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Black Power at Work

Black Power at Work: Community Control, Affirmative Action, and the Construction Industry

David Goldberg
Trevor Griffey
Copyright Date: 2010
Edition: 1
Published by: Cornell University Press,
Pages: 280
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  • Book Info
    Black Power at Work
    Book Description:

    Black Power at Work chronicles the history of direct action campaigns to open up the construction industry to black workers in the 1960s and 1970s. The book's case studies of local movements in Brooklyn, Newark, the Bay Area, Detroit, Chicago, and Seattle show how struggles against racism in the construction industry shaped the emergence of Black Power politics outside the U.S. South. In the process, "community control" of the construction industry-especially government War on Poverty and post-rebellion urban reconstruction projects- became central to community organizing for black economic self-determination and political autonomy.

    The history of Black Power's community organizing tradition shines a light on more recent debates about job training and placement for unemployed, underemployed, and underrepresented workers. Politicians responded to Black Power protests at federal construction projects by creating modern affirmative action and minority set-aside programs in the late 1960s and early 1970s, but these programs relied on "voluntary" compliance by contractors and unions, government enforcement was inadequate, and they were not connected to jobs programs. Forty years later, the struggle to have construction jobs serve as a pathway out of poverty for inner city residents remains an unfinished part of the struggle for racial justice and labor union reform in the United States.

    eISBN: 978-0-8014-6195-8
    Subjects: Political Science

Table of Contents

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  1. Front Matter
    (pp. i-vi)
  2. Table of Contents
    (pp. vii-viii)
  3. Acknowledgments
    (pp. ix-xii)
    (pp. 1-22)
    David Goldberg and Trevor Griffey

    The construction industry has provided extraordinary opportunities for class mobility in the United States, but those benefits have been largely restricted to white men and their families. After World War II, home ownership became, along with Social Security, one of the few entitlements that the political culture of the Cold War allowed to be considered “American.” From the 1940s through the 1960s, generous federal government home-loan programs, highway construction, and tax incentives heavily underwrote residential construction in the United States (particularly in its suburbs). As numerous studies have shown, the racial exclusivity of the post–World War II federal subsidies...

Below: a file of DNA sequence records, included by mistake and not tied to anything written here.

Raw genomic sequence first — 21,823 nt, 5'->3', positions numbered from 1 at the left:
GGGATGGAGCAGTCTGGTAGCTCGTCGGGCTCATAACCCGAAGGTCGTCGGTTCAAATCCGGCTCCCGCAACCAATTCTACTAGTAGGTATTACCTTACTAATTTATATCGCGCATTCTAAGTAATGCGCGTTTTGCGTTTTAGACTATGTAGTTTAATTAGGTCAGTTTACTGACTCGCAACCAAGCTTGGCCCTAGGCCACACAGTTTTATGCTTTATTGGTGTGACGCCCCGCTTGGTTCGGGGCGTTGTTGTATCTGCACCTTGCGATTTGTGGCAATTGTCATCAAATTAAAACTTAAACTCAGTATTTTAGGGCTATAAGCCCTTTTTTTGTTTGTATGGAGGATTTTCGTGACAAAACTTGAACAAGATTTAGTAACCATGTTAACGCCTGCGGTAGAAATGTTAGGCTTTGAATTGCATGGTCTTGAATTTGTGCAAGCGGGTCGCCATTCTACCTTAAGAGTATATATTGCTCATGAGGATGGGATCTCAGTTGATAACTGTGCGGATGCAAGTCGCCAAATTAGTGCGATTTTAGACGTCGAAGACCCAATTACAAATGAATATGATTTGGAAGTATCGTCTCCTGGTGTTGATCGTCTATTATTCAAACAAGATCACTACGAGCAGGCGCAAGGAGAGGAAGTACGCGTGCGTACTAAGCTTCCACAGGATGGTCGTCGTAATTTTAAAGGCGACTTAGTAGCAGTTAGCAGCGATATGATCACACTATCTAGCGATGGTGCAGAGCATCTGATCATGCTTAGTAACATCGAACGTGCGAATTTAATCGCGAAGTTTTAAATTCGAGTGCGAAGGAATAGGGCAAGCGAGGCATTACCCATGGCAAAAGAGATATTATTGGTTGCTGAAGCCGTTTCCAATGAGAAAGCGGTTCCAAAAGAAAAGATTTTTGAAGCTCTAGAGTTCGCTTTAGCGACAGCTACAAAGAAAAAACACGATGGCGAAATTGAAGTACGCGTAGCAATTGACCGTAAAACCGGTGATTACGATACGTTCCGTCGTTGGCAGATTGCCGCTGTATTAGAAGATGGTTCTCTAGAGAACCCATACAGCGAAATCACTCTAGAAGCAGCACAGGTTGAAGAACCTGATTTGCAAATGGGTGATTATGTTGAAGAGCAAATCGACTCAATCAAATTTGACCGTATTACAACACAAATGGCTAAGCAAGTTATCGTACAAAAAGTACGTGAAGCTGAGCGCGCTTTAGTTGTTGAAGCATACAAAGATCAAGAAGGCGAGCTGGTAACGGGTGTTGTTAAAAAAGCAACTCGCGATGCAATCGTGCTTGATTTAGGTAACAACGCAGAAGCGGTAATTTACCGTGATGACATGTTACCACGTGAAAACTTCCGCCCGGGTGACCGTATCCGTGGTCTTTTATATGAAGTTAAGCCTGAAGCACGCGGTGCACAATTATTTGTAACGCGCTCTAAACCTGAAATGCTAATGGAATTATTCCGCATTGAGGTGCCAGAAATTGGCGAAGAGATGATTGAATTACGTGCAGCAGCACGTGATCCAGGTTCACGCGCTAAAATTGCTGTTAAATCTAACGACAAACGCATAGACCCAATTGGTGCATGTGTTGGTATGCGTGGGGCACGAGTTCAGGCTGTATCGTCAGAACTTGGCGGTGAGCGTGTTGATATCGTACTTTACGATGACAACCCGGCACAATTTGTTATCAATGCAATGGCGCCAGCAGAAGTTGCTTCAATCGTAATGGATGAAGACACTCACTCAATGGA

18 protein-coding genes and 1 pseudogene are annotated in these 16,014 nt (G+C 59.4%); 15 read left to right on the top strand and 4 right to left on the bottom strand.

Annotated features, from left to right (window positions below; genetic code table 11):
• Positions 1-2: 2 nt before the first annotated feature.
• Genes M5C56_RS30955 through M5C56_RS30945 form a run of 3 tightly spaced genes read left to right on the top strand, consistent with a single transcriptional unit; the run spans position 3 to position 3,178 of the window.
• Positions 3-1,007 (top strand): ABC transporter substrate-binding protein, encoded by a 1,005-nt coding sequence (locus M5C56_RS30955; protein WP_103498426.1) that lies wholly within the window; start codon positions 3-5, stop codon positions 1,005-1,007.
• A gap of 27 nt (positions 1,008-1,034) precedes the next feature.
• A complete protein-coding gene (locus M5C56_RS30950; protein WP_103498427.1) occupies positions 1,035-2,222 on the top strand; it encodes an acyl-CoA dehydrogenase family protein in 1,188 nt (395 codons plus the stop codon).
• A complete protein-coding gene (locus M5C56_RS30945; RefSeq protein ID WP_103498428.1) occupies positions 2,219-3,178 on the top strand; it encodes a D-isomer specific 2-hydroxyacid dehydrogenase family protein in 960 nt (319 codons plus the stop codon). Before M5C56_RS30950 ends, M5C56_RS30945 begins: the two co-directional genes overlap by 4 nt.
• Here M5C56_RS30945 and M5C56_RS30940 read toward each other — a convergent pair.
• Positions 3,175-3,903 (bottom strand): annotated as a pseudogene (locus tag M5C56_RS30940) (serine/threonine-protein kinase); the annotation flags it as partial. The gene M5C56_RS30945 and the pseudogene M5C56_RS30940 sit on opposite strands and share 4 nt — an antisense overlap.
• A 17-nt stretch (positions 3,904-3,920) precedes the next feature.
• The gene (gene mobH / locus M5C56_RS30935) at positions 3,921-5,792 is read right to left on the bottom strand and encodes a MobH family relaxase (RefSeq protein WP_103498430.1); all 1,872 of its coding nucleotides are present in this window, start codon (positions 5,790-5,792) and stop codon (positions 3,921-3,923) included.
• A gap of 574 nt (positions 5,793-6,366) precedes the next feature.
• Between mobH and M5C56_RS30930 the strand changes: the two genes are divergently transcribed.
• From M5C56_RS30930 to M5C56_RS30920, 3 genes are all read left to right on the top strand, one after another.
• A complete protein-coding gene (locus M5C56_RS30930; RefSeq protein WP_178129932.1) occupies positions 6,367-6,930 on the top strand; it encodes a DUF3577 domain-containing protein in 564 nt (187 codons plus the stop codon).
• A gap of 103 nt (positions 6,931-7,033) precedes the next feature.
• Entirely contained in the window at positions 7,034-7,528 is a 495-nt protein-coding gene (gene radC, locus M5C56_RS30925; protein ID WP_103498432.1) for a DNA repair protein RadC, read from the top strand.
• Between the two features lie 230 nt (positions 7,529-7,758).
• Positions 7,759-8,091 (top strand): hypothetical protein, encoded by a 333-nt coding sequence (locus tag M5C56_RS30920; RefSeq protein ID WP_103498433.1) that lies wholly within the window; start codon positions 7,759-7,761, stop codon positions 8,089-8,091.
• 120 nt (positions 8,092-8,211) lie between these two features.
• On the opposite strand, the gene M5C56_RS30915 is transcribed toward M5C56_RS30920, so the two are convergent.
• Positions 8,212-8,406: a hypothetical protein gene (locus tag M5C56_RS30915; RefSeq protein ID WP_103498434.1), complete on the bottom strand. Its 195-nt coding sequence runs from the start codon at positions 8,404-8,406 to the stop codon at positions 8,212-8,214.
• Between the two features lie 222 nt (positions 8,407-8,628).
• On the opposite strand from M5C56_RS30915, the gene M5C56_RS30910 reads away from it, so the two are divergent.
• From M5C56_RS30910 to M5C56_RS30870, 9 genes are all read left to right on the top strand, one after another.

5. 1 “REVOLUTION HAS COME TO BROOKLYN”: Construction Trades Protests and the Negro Revolt of 1963
    (pp. 23-47)
    Brian Purnell

    In 1963, the national civil rights movement experienced several key turning points. That spring, the violent suppression of peaceful demonstrators in Birmingham, Alabama, was televised across the nation as citizens watched firefighters blasting black people with high-pressure water hoses and police dogs mauling nonviolent protesters. This dramatic campaign, and Martin Luther King’s stirring “Letter from a Birmingham Jail,” in which he reminded moderates that “freedom is never voluntarily given by the oppressor; it must be demanded by the oppressed,” sent a heroic message to citizens around the country regarding the moral righteousness of nonviolence. In August, ten weeks after Byron...

  6. 2 “THE LABORATORY OF DEMOCRACY”: Construction Industry Racism in Newark and the Limits of Liberalism
    (pp. 48-67)
    Julia Rabig

    Four summers before the 1967 Newark uprising left twenty-six people dead, before Newark became an emblem of the urban crisis, two hundred activists amassed at a construction site for the new Barringer High School. It was a small protest, but one at which activists planted seeds for what would become the Newark Black Power movement, influential nationwide. Nearly all the construction workers—also two hundred in number—were white. Arriving for their jobs on the morning of July 3, 1963, they encountered demonstrators organized by the Newark Coordinating Committee (NCC), a coalition of local civil rights groups, in picket lines...

  7. 3 “WORK FOR ME ALSO MEANS WORK FOR THE COMMUNITY I COME FROM”: Black Contractors, Black Capitalism, and Affirmative Action in the Bay Area